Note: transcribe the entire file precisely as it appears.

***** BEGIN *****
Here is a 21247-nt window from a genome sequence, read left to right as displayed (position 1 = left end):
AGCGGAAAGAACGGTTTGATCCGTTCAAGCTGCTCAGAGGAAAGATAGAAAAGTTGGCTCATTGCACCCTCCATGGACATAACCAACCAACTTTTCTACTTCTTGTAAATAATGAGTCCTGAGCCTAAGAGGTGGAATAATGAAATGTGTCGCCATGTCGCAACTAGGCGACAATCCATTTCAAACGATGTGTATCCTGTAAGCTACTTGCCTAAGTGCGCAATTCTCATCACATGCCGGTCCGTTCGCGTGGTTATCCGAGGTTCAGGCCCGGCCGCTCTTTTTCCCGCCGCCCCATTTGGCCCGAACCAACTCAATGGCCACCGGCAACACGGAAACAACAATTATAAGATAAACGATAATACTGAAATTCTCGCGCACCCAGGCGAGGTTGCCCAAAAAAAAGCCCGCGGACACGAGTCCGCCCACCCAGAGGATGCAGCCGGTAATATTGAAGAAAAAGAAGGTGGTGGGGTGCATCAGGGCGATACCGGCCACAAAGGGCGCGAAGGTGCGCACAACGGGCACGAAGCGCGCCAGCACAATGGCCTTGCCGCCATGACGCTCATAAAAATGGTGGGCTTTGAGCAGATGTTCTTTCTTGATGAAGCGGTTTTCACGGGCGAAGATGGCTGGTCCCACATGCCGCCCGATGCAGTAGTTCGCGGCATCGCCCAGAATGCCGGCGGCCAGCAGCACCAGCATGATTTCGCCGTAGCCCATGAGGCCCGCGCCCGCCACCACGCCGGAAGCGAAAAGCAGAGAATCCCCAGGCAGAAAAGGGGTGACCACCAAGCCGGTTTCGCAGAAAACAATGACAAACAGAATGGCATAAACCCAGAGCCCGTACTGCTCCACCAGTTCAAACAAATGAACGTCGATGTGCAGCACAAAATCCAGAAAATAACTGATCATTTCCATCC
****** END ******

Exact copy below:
Here is a 21247-nt window from a genome sequence, read left to right as displayed (position 1 = left end):
AGCGGAAAGAACGGTTTGATCCGTTCAAGCTGCTCAGAGGAAAGATAGAAAAGTTGGCTCATTGCACCCTCCATGGACATAACCAACCAACTTTTCTACTTCTTGTAAATAATGAGTCCTGAGCCTAAGAGGTGGAATAATGAAATGTGTCGCCATGTCGCAACTAGGCGACAATCCATTTCAAACGATGTGTATCCTGTAAGCTACTTGCCTAAGTGCGCAATTCTCATCACATGCCGGTCCGTTCGCGTGGTTATCCGAGGTTCAGGCCCGGCCGCTCTTTTTCCCGCCGCCCCATTTGGCCCGAACCAACTCAATGGCCACCGGCAACACGGAAACAACAATTATAAGATAAACGATAATACTGAAATTCTCGCGCACCCAGGCGAGGTTGCCCAAAAAAAAGCCCGCGGACACGAGTCCGCCCACCCAGAGGATGCAGCCGGTAATATTGAAGAAAAAGAAGGTGGTGGGGTGCATCAGGGCGATACCGGCCACAAAGGGCGCGAAGGTGCGCACAACGGGCACGAAGCGCGCCAGCACAATGGCCTTGCCGCCATGACGCTCATAAAAATGGTGGGCTTTGAGCAGATGTTCTTTCTTGATGAAGCGGTTTTCACGGGCGAAGATGGCTGGTCCCACATGCCGCCCGATGCAGTAGTTCGCGGCATCGCCCAGAATGCCGGCGGCCAGCAGCACCAGCATGATTTCGCCGTAGCCCATGAGGCCCGCGCCCGCCACCACGCCGGAAGCGAAAAGCAGAGAATCCCCAGGCAGAAAAGGGGTGACCACCAAGCCGGTTTCGCAGAAAACAATGACAAACAGAATGGCATAAACCCAGAGCCCGTACTGCTCCACCAGTTCAAACAAATGAACGTCGATGTGCAGCACAAAATCCAGAAAATAACTGATCATTTCCATCC